The line of bright yellow patches ahead stretched over a hilltop and out of sight. There were killers in the group, drug dealers, violent men who shared their stories with me. One percenters now riding under the Tribe of Judah patch. The small diamond shaped 1% crest is a status symbol worn only by the top outlaw clubs. They are the one percent to fear. A middle finger raised to the cops and courts they hate.
State troopers blocked the on-ramps, keeping cars from getting tangled in the formation. Avoiding the traffic jam an accident would create. Again, I wondered what those drivers thought about this deafening spectacle. Again, I felt drawn to the power of a patch. Felt the emptiness on my own back.
I rode with a small group of Banditos in Galveston late that night. A slab of sea fog covered the empty road ahead. It hit our knees with a chill. The air above was warm. To this day it is one of the most peaceful rides I have ever been on. We rolled like one, separate but together, sharing the kind of moment that makes bugs in the teeth worthwhile. A feeling came over me. A sense of being exactly where I should be. Of belonging.
Yet, I didn't belong. Just a bike length ahead, bouncing in my lone headlight, was that diamond shaped 1% sitting beside a sword slinging, gun toting bandit. A bloodied patch as feared in criminal culture as the death head of the Hells Angels. Nothing peaceful in it. So why the feeling?
The outlaw clubs draw a certain kind of man. I suppose I fit the profile. Raised in a place others called the wrong side of the tracks. Looked up to the tough guys on the corner who fought to protect their turf. Guys who taught me early not to trust the police. I've met many current and former outlaws who could easily have been my childhood friends. The night dumb luck let me walk away and put my best friend behind bars taught me what I didn't want. I am grateful for that.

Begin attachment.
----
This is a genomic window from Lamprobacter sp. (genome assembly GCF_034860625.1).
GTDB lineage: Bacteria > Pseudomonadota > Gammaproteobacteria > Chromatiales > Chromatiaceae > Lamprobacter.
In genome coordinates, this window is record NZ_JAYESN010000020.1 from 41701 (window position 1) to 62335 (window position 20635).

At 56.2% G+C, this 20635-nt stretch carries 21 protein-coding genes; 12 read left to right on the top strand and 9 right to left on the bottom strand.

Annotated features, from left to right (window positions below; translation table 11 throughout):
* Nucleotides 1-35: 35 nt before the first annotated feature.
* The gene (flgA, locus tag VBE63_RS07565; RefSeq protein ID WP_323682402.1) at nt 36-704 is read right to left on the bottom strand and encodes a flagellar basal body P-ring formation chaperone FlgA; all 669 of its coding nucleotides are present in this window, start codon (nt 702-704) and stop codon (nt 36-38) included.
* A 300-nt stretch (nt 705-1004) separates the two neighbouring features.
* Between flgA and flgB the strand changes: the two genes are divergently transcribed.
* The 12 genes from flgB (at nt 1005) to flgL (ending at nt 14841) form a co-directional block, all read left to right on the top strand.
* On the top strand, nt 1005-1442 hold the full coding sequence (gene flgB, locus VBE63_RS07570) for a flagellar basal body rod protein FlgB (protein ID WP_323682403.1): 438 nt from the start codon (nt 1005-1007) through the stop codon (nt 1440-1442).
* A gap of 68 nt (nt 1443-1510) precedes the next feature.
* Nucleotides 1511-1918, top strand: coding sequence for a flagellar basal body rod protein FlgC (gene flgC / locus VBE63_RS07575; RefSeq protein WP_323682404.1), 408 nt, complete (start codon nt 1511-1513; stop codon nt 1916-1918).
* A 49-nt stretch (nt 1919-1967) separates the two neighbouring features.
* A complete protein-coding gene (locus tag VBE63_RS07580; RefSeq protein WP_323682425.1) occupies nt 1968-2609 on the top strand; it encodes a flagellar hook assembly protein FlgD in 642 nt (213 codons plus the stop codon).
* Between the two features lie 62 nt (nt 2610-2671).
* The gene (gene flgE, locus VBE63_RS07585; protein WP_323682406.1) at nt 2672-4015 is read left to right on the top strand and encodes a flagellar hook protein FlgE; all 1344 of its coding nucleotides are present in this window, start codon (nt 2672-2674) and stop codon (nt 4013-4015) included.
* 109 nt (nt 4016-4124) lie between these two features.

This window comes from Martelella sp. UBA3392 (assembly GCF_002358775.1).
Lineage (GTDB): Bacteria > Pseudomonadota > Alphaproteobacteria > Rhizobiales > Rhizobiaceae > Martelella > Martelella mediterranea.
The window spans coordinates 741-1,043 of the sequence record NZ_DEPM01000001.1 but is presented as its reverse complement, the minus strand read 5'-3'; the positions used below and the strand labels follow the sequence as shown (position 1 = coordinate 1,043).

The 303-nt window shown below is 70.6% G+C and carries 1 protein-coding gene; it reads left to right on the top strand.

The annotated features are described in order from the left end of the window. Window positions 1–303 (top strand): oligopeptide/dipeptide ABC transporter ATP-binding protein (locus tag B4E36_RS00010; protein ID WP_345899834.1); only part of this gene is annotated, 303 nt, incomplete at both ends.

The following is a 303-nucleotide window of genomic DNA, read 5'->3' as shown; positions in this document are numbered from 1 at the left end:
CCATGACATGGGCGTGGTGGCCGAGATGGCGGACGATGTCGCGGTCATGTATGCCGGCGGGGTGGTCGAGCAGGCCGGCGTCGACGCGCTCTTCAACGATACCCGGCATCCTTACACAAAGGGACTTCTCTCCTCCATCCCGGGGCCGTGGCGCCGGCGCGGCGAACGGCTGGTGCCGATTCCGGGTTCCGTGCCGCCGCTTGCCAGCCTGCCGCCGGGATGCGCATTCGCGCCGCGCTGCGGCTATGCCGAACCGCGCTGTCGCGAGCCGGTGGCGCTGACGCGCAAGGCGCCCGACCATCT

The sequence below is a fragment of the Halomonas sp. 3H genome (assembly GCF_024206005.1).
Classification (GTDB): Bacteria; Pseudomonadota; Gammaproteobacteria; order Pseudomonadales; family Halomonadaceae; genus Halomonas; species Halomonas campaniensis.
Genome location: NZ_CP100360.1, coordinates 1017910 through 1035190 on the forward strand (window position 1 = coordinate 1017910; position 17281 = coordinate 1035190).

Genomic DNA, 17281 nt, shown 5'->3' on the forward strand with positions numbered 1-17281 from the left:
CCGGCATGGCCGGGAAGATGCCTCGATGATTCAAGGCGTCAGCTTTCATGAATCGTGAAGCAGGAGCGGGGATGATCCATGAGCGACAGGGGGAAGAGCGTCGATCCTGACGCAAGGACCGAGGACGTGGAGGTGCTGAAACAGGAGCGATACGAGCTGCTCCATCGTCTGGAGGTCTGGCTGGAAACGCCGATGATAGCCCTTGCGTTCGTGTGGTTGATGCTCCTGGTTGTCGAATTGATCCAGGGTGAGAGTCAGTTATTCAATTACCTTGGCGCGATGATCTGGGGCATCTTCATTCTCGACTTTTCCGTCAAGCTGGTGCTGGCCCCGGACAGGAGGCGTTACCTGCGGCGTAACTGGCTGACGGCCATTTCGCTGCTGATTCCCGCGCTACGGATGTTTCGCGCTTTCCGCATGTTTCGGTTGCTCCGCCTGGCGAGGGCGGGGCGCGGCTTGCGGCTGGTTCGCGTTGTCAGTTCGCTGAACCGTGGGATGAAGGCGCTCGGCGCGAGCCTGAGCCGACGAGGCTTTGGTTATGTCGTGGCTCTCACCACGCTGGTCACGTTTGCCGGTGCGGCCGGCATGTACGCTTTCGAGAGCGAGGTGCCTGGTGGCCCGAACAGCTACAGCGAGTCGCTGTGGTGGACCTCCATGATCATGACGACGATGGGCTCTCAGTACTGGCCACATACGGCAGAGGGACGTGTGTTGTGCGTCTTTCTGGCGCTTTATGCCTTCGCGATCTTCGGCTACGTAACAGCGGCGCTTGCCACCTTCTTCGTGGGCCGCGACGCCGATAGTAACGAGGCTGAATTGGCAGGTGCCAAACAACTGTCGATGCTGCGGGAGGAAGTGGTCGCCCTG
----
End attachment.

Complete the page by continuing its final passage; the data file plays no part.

But outlaw clubs have an appeal far beyond that stereotype. Look at the staggering success of The Sons of Anarchy TV show. A violent soap opera featuring a fictional outlaw club that draws more than six million viewers every week. The three piece patch and the men who chose to stand outside the law to wear it appeal to some baser instinct. Something in our DNA that rebels against laws and rules and being told what to do. We like what they say they stand for. We admire the middle finger they fly with that 1%.
The trouble with the outlaw patch lies somewhere between the romantic notion of the rebel and the reality of the world behind the clubhouse door. I remember walking into the Banditos clubhouse in Galveston, the house where the club was born. I could feel the history there. The smell of oil and gas from the Harley parts hanging on the wall blended nicely with the sweet aroma of ribs barbecuing outside. All around me the patches were back slapping and hugging as they greeted one another. The brotherhood and love were strong. I felt comfortable there. Outside I looked across the street to the walled off compound of the new clubhouse where business was done. Where a simple nod could end a life. Two different buildings, two different worlds.
I realize now the pull I feel when I ride beside or with outlaws is okay. I'm drawn to the old clubhouse and what it represents. It's that other house across the street that stands between me and the patch. My back will always be patch free.